Option D: Welcome to PurpleState!
This workshop will engage participants in learning key concepts and pedagogies for use in a simulation designed for civics and government classes called PurpleState. The simulation places students in the role of political consultants who use real data and information to design state level media campaigns on state policy issues. The workshop will provide opportunities for participants to engage in the simulation and learn how to implement it or adapt it for their classes. Goals include increases in argumentation skills, media literacy, and self-efficacy for civic engagement. Presented by: Jeremy Stoddard and Derek Behnke

Option E: Making the Most of the CCBC as a Resource
You may already be familiar with the Cooperative Children’s Book Center (CCBC). This session will go deeper into how the CCBC can support your work in the classroom, whether it’s helping you discover books that align to areas of the curriculum, or providing information and support when there are concerns about or challenges to specific materials. We’ll also dive into our work documenting diversity in books for youth and highlight how you can make use of the resources we’ve created and curated to find high-quality diverse books. And of course we’ll share some great new books for PreK-Grade 12. Presented by: Megan Schliesman and Madeline Tyner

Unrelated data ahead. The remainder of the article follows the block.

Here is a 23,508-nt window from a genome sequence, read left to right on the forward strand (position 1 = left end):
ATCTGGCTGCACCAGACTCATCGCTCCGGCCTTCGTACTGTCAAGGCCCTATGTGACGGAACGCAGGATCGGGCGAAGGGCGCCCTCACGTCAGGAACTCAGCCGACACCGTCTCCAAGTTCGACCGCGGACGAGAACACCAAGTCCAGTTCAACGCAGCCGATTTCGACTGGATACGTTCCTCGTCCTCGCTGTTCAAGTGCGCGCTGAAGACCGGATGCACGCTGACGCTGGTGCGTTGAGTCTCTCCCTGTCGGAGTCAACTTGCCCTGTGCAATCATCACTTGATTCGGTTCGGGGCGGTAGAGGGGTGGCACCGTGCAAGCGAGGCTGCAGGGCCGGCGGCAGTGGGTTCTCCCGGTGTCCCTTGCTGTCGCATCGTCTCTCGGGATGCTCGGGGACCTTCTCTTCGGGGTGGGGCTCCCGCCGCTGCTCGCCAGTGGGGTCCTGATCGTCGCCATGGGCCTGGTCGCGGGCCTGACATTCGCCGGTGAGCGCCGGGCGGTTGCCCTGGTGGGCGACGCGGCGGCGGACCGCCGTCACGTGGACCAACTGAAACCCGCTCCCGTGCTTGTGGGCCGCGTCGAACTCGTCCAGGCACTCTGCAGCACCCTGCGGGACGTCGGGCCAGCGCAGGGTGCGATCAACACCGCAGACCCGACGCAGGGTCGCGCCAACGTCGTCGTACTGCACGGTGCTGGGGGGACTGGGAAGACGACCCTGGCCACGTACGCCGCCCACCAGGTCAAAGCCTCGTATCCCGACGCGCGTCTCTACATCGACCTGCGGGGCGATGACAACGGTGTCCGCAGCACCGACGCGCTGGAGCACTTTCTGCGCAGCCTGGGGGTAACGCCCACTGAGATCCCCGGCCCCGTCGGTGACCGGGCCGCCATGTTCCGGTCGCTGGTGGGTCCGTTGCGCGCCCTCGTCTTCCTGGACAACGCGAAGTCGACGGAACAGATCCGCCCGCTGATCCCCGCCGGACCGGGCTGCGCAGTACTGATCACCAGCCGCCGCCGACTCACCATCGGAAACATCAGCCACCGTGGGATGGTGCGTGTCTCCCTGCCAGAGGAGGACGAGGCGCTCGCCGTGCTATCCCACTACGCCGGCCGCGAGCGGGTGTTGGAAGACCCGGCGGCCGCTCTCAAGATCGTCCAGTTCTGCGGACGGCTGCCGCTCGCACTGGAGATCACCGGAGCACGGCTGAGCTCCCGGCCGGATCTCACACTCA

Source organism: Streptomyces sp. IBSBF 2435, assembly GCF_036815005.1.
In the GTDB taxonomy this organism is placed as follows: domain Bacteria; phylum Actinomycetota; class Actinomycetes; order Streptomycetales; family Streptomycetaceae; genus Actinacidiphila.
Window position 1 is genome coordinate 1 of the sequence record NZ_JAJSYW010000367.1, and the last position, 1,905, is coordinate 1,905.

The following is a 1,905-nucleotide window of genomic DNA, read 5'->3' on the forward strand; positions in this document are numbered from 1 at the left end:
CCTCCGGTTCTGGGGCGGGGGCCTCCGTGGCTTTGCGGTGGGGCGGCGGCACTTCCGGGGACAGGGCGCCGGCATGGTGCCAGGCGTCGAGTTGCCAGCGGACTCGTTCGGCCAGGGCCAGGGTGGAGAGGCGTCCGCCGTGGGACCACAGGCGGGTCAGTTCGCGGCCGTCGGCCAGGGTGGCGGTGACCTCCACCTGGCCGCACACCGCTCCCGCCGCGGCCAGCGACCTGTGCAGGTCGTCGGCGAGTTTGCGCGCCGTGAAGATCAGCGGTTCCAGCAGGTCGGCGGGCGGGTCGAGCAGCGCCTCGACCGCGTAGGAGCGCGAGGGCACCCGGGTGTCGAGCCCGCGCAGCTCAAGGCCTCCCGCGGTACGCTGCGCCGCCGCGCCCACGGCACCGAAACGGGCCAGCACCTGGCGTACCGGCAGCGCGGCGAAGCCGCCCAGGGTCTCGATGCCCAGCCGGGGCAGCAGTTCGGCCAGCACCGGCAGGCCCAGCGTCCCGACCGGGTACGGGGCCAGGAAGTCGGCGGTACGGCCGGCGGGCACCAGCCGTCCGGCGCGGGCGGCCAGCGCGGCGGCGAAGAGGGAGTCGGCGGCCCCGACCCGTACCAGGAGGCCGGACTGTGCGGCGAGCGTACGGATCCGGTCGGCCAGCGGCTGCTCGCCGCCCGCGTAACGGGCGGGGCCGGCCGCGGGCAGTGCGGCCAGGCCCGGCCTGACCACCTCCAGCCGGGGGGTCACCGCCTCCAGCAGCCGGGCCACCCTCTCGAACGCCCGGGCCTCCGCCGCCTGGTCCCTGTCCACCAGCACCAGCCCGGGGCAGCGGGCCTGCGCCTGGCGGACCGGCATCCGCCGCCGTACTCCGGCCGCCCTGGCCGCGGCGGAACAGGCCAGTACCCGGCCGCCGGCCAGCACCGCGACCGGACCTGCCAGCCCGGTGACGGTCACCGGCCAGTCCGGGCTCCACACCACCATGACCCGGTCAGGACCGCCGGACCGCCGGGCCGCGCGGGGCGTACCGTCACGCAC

Breakout Session 5: Thursday, July 28 | 10 a.m.–12 p.m.

Option A: Humanizing Education for Immigrant and Refugee Youth
This workshop outlines 20 strategies that educators can engage in the classroom, across schools, and with the broader community to humanize education for immigrant and refugee youth. It includes access to a website with lists of resources. Presented by: Lesley Bartlett

Option B: Teachers as Policy Advocates
Teachers constantly navigate federal, state, district, and school level policies but rarely are at the table when these policies are created. You will engage with facilitators from Wisconsin Education Policy Outreach and Practice (WEPOP) at UW–Madison in critical dialogue on the nuances of policy and policymaking, your role as a policy agent and advocate, and how you can create meaningful and sustainable policy action plans. You will leave this workshop with not only a deeper understanding of your role in policymaking and advocacy, but also with a policy action plan. Presented by: Annalee Good, Molly Carrol, Kate Roberts, Deonte Iverson, Latoya Holiday, and Shahanna McKinney-Baldon

Option C: Exploring Elena Aguilar’s Onward: Cultivating Emotional Resilience in Educators
Join Elementary Education cohort mentors and peers in learning the tools and practices laid out by Aguilar and others for cultivating emotional awareness and resilience while acknowledging the challenges of complex systemic issues in education. Plan actionable steps to take throughout the school year that will sustain your passion for teaching and professional wellbeing. Presented by: Mary Klehr, Evan Moss, and Emily Wight

Option D: Creating Inclusive Classroom Communities for Newcomers, Refugees, and Students with Limited and Interrupted Formal Education (SLIFE)